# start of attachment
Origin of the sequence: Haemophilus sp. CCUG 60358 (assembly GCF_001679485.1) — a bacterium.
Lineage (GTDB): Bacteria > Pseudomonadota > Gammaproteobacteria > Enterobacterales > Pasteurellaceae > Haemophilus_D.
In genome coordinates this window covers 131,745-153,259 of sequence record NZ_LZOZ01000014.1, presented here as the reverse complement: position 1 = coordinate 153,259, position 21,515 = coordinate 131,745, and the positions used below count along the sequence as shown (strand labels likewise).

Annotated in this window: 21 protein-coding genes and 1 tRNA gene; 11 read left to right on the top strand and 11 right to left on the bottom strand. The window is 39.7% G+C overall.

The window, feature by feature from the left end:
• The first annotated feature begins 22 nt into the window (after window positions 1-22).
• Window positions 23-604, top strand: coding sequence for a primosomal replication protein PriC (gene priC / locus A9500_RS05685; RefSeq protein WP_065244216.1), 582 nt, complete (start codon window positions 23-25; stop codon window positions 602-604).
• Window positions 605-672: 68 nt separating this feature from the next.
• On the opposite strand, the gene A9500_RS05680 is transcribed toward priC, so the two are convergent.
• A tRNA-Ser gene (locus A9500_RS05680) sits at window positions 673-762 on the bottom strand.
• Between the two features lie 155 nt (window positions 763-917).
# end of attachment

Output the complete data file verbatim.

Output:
Origin of the sequence: Haemophilus sp. CCUG 60358 (assembly GCF_001679485.1) — a bacterium.
Lineage (GTDB): Bacteria > Pseudomonadota > Gammaproteobacteria > Enterobacterales > Pasteurellaceae > Haemophilus_D.
In genome coordinates this window covers 131,745-153,259 of sequence record NZ_LZOZ01000014.1, presented here as the reverse complement: position 1 = coordinate 153,259, position 21,515 = coordinate 131,745, and the positions used below count along the sequence as shown (strand labels likewise).

Annotated in this window: 21 protein-coding genes and 1 tRNA gene; 11 read left to right on the top strand and 11 right to left on the bottom strand. The window is 39.7% G+C overall.

The window, feature by feature from the left end:
• The first annotated feature begins 22 nt into the window (after window positions 1-22).
• Window positions 23-604, top strand: coding sequence for a primosomal replication protein PriC (gene priC / locus A9500_RS05685; RefSeq protein WP_065244216.1), 582 nt, complete (start codon window positions 23-25; stop codon window positions 602-604).
• Window positions 605-672: 68 nt separating this feature from the next.
• On the opposite strand, the gene A9500_RS05680 is transcribed toward priC, so the two are convergent.
• A tRNA-Ser gene (locus A9500_RS05680) sits at window positions 673-762 on the bottom strand.
• Between the two features lie 155 nt (window positions 763-917).